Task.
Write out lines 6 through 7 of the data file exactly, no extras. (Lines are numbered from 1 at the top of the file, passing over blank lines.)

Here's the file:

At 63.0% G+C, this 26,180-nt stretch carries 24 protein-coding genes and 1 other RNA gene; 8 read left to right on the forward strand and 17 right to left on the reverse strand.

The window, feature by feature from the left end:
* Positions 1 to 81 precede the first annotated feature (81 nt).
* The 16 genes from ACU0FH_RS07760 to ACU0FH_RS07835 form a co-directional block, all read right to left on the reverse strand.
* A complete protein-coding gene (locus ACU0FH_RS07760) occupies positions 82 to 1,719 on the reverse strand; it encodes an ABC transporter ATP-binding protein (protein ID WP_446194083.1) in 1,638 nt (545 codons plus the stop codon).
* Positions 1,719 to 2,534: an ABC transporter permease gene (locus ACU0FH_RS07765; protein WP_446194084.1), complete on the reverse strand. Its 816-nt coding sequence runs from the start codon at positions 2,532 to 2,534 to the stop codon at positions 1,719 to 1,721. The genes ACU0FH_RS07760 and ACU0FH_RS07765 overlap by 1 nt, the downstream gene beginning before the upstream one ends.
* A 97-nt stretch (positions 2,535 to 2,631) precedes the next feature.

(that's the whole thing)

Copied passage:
* Positions 1,719 to 2,534: an ABC transporter permease gene (locus ACU0FH_RS07765; protein WP_446194084.1), complete on the reverse strand. Its 816-nt coding sequence runs from the start codon at positions 2,532 to 2,534 to the stop codon at positions 1,719 to 1,721. The genes ACU0FH_RS07760 and ACU0FH_RS07765 overlap by 1 nt, the downstream gene beginning before the upstream one ends.
* A 97-nt stretch (positions 2,535 to 2,631) precedes the next feature.